BullGuard, a London cybersecurity software provider, unveiled a new anti-malware engine that will enable its portfolio of products, BullGuard Premium Protection, Internet Security and Antivirus, to detect and block today's most advanced threats.
"The new engine is specifically designed to protect against zero-day threats or threats, such as polymorphic malware and file-less attacks, for which traditional signature-based engines are insufficient. The engine monitors a wide array of behaviors across the device and utilizes a comprehensive set of rules to discriminate bad behavior from good," explained Paul Lipman, CEO of BullGuard.
"The client-side engine is supported by a cloud-based machine learning system that continually learns from data across our customer base, and from our automated malware research systems, so the ruleset and engine functionality improves on an on-going basis," continued Lipman.
The company is further branching out from its consumer antivirus roots with a real-time Home Network Scanner feature in BullGuard Premium Protection that continually scans a home's Wi-Fi networks for internal threats. It also enlists the cloud to scan home networks using external vectors, a similar tactic to that used by security professionals to perform penetration testing.https://o1.qnsr.com/log/p.gif?;n=203;c=204660766;s=9477;x=7936;f=201812281312070;u=j;z=TIMESTAMP;a=20392931;e=i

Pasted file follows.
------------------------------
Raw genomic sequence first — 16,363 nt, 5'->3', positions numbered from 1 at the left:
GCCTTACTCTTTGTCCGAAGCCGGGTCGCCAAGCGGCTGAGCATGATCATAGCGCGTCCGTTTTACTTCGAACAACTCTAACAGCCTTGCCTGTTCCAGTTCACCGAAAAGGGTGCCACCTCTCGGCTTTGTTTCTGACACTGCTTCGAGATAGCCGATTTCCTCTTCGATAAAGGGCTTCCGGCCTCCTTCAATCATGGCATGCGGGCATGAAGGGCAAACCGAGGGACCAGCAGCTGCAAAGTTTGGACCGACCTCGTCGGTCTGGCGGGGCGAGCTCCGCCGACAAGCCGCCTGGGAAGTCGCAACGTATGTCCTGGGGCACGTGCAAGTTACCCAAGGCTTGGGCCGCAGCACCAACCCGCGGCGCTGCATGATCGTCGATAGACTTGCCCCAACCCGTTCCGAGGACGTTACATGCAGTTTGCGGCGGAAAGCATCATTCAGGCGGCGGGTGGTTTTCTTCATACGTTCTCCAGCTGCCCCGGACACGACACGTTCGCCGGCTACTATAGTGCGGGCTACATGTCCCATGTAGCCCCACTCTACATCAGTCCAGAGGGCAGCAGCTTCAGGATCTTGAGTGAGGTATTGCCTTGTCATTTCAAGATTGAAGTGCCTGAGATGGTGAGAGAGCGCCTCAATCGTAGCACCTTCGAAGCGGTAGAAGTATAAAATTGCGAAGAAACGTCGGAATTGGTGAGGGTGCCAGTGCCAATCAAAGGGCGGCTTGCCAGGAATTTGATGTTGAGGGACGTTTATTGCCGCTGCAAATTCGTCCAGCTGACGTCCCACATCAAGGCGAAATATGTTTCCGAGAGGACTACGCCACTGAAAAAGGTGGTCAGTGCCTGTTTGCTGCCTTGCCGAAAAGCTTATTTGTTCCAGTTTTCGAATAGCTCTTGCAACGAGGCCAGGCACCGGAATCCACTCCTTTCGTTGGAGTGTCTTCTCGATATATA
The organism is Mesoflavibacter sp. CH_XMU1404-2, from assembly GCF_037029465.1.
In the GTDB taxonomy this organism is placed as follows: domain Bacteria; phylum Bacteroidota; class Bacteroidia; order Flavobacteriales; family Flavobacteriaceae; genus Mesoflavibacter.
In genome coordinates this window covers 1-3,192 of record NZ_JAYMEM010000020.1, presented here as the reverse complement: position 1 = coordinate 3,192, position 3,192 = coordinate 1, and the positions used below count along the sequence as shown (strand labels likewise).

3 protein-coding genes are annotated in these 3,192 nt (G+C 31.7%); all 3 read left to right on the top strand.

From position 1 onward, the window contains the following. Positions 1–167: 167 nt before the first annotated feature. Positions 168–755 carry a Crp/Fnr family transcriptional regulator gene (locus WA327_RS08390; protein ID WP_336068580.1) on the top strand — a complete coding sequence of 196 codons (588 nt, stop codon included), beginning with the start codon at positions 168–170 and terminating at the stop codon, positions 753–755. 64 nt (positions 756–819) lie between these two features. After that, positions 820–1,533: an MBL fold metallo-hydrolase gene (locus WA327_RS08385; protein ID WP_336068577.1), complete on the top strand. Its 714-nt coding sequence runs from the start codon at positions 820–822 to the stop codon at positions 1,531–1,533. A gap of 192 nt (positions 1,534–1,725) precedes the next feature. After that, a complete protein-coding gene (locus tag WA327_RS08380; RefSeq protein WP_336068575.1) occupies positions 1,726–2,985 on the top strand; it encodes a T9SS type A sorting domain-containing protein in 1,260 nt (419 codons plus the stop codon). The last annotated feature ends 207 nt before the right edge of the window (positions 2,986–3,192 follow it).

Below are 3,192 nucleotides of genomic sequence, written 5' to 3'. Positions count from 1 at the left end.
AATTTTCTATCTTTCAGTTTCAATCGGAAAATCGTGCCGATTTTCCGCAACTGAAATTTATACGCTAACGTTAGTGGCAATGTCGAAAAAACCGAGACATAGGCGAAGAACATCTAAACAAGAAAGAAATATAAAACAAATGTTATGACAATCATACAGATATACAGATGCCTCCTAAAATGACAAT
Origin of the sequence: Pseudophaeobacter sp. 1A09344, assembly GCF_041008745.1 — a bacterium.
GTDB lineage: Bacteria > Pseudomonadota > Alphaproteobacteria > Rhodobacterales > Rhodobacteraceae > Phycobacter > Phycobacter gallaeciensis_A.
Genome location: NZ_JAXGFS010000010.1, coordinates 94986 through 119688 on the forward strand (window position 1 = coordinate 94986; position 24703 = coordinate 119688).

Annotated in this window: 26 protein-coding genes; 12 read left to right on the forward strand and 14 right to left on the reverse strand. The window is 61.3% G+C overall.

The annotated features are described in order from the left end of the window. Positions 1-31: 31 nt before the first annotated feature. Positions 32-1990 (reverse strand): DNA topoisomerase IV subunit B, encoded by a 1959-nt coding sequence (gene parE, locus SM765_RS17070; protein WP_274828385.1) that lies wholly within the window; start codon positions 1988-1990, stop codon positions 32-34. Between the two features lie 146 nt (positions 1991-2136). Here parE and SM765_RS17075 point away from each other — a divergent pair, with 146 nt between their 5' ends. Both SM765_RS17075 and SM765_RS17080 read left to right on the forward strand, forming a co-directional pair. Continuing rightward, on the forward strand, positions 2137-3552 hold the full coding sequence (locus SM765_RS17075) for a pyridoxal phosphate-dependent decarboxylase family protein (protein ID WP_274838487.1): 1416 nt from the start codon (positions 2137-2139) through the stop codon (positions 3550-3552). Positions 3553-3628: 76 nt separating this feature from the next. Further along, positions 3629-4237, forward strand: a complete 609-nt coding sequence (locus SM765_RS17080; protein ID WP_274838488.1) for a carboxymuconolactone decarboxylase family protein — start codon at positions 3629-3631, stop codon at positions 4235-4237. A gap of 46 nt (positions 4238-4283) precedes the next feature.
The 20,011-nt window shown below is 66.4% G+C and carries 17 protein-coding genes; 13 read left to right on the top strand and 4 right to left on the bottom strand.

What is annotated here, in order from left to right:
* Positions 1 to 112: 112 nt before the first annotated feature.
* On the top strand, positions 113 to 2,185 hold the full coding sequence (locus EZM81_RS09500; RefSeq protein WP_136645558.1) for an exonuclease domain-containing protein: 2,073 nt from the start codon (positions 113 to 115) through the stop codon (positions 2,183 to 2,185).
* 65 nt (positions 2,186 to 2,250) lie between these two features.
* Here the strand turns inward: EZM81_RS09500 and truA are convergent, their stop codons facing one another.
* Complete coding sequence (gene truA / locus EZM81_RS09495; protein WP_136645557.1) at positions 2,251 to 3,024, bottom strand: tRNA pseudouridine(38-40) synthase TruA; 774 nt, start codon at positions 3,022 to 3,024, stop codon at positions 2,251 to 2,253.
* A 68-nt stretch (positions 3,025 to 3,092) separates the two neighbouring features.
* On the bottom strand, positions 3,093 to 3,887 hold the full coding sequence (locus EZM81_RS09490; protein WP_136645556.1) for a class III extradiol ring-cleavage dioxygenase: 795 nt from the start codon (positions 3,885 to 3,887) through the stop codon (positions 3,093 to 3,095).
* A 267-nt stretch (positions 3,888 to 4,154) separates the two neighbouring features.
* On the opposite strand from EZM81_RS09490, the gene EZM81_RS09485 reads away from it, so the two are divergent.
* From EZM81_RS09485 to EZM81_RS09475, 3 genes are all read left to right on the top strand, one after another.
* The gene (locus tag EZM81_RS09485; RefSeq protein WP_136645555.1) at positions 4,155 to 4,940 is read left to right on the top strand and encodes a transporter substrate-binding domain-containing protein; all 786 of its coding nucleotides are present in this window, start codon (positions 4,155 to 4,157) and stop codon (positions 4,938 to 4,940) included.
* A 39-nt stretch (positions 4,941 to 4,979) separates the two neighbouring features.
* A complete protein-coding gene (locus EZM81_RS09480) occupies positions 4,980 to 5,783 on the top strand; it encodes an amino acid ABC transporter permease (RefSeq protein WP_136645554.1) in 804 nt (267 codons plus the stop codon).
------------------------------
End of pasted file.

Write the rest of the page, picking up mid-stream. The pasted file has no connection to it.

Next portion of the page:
Home Network Scanner helps users better cope with a growing source of cybersecurity problems for the industry: poorly-secured Internet of Things (IoT) devices.
Botnets comprised of hundreds of thousands of IoT devices have been linked to debilitating distributed denial-of-service (DDoS) attacks that slowed internet traffic in parts of the U.S. According to a recent report from Deloitte, over a third of healthcare IoT organizations suffered a cybersecurity incident.
BullGuard wants to spare households that pain.
"Earlier this year BullGuard released an IoT scanner that checks whether your home network is accessible from the open internet. We found that approximately five percent of people using our scanner had open ports that could potentially be compromised by attackers," revealed Lipman.
"Consumer routers are notoriously hackable, as we've seen this year in multiple news stories (most notably the Wikileaks revelation about how the CIA has been pwning consumer routers for over a decade)," he added. "The new home network scanner offered in BullGuard Premium Protection takes this scanning to the next level, utilizing a deeper scan from multiple locations in the cloud, and coupling this with internal network scanning capabilities to ensure that our customers are immediately aware of potential vulnerabilities."